When our children see Jesus as the center of our world, they will know that his life gives us the perfect example to follow. Proverbs 4:11 says, “I will guide you in the way of wisdom and lead you along straight paths.”

Make it personal: Find ways to show your children that the boundaries you set are not because you are trying to restrict them; they are because you love them and care for them and want God’s best for them. As parents we know that, but do we tell our children that?

Have a great week,
Glen Rhodes, Minister of Discipling and Community Life
Arthur Mennonite Church

“Love and Marriage”

This Weeks Meditation: “Love and Marriage” 
Read: Ephesians 5:21-33 

This passage in Ephesians often gets a lot of attention because of one word. That word is “submit.” It’s a word that is not liked very much in a world that often seeks out self before anything or anyone else. When we think about the covenant of marriage and this scripture passage we realize that this is more about love than it is about power.

Paul is encouraging couples to look out for the other spouse before we fulfill our own desires. Husbands are to love their wives in this way, wives are to love their husbands in this way. If we truly make that our goal then imagine how loving and healthy our marriages can be.

In fact Paul mentions that we are to love each other (spouses) just as Christ loved the church, and then he reminds us that Christ gave himself up for the church. In verse 33 he ends by saying “Each one of you also must love his wife as he loves himself, and the wife must respect her husband.”

Love and respect for each other is a two-way street. I recently read an article by Justin and Trisha Davis who started RefineUs ministries after they went through a victorious battle for their own marriage and family. They shared these helpful tips on how to put the other spouse before yourself as this passage encourages us to do.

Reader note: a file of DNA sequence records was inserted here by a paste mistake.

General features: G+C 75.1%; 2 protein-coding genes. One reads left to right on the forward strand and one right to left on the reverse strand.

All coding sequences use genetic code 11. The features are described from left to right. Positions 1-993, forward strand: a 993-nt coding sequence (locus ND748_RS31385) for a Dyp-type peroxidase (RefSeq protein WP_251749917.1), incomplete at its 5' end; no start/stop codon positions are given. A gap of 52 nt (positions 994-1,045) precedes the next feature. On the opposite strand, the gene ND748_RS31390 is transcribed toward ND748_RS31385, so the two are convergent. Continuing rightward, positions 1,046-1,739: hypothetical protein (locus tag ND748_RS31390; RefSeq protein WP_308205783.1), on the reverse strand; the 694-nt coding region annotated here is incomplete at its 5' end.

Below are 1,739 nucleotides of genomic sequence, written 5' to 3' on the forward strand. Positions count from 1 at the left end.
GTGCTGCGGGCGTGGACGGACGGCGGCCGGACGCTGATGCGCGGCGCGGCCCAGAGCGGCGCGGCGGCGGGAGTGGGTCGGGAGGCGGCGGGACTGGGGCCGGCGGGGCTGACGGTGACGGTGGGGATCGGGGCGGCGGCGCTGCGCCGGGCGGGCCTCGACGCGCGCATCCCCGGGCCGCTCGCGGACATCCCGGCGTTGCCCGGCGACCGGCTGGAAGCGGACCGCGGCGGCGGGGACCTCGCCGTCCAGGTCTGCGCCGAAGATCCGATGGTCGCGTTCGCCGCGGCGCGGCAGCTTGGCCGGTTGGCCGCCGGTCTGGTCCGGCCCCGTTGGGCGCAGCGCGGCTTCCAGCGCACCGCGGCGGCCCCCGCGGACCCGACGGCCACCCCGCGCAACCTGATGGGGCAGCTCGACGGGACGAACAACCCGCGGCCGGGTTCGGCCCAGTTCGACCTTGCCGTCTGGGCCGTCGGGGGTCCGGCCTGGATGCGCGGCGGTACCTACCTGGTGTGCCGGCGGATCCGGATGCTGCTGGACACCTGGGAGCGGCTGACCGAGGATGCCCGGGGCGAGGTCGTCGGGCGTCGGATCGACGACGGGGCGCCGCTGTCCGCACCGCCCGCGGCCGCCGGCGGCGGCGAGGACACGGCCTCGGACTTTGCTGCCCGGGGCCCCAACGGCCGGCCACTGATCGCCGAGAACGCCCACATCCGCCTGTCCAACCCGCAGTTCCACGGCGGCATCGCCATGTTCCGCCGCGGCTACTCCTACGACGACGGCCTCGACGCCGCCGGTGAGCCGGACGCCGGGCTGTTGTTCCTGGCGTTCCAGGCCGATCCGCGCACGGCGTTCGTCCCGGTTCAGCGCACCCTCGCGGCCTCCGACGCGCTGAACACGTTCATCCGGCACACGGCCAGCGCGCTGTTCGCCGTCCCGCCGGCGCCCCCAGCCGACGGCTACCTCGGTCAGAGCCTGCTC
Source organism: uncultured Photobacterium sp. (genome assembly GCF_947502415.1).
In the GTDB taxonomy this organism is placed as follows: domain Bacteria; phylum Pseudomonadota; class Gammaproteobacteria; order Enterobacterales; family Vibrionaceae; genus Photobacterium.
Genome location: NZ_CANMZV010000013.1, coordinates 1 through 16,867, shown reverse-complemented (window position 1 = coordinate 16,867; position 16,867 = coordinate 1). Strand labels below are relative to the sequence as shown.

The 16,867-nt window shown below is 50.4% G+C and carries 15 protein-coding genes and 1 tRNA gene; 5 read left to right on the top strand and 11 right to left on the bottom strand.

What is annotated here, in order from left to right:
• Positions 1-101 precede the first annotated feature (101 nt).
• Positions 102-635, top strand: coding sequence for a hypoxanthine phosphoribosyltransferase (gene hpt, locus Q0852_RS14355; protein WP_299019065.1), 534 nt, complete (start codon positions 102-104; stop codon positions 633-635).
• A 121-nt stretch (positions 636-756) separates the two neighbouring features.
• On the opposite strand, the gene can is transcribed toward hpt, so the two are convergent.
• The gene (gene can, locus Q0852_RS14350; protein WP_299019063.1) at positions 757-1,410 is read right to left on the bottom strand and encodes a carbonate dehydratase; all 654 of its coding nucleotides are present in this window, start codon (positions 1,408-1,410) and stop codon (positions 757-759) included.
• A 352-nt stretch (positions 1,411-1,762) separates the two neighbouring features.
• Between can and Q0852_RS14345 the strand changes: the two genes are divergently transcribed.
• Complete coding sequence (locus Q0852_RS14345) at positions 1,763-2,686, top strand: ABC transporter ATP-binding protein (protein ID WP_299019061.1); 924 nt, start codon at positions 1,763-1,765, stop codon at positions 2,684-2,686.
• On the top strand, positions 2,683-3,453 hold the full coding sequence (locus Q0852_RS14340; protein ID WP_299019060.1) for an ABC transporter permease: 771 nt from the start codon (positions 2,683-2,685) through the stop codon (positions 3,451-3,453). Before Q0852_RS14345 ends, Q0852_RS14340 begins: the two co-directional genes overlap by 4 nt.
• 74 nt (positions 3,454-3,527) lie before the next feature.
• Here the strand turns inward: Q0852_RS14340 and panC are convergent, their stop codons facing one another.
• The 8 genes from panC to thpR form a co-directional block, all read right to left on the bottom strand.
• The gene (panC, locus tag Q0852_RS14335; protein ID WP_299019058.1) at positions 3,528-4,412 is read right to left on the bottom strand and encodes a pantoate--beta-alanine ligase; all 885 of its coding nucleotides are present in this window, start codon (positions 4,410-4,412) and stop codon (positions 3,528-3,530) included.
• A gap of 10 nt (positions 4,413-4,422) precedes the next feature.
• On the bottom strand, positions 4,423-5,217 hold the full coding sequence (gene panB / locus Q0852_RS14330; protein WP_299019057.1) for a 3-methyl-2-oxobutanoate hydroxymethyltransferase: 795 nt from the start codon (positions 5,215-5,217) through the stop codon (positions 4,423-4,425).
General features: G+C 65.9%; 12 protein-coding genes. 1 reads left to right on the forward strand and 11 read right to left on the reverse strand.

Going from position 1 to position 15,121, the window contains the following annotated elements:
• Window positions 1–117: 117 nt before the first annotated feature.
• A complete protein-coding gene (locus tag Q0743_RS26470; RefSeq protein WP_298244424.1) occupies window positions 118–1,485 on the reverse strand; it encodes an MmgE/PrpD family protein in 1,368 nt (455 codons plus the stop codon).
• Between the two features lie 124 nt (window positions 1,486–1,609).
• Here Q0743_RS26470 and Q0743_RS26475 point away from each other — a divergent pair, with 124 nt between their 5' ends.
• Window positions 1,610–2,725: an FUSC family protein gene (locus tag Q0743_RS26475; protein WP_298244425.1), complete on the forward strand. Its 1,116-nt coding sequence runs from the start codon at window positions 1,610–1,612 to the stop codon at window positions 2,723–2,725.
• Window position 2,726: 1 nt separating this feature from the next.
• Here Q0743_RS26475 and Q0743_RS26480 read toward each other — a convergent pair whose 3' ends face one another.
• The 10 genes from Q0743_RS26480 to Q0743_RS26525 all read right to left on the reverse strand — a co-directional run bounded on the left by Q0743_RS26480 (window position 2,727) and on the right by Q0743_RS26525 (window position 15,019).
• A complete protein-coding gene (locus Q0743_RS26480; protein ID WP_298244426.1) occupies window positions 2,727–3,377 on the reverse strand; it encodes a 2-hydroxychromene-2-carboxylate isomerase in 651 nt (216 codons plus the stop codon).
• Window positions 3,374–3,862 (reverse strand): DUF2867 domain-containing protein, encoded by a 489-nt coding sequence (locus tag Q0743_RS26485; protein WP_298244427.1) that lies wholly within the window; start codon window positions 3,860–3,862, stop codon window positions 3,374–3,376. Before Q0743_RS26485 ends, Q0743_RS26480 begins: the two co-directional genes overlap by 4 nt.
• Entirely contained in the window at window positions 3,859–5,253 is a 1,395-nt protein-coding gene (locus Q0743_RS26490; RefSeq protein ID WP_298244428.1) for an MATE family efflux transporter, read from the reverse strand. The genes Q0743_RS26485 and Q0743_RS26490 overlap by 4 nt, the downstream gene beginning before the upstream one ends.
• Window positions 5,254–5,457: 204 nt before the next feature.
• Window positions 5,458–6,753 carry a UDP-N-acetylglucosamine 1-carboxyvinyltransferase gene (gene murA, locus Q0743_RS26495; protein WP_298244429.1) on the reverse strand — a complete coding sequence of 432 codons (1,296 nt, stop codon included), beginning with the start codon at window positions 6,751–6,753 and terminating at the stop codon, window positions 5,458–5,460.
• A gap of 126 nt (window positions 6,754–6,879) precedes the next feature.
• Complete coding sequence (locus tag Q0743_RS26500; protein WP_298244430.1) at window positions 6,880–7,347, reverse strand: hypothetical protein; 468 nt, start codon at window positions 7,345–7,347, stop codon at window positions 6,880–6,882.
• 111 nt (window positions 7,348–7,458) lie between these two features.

1. Your preference is more important than my preference.
2. Your desires more important than my desires.
3. Your wishes more important than my wishes.
4. You being right is more important than me being right.
5. You are more important than me.

They ended that list by saying, “God’s desire is that both people in a marriage make the other person more important than themselves.” That really is what Paul is encouraging us to do in this passage. It’s not always easy when we have the world and our sinful nature telling us to please ourselves, but Christ can help us nurture this attitude if we submit our life to him. His example can inspire us all to put others before ourselves, especially our spouse.

Make it personal: What are some ways that you can practice this in your marriage this week? Sometimes it is the little things that communicate this love just as much as the big things. Try doing them both (Big and small) but be sure to start somewhere.

Have a blessed week,
Glen Rhodes, Minister of Discipling and Community Life
Arthur Mennonite Church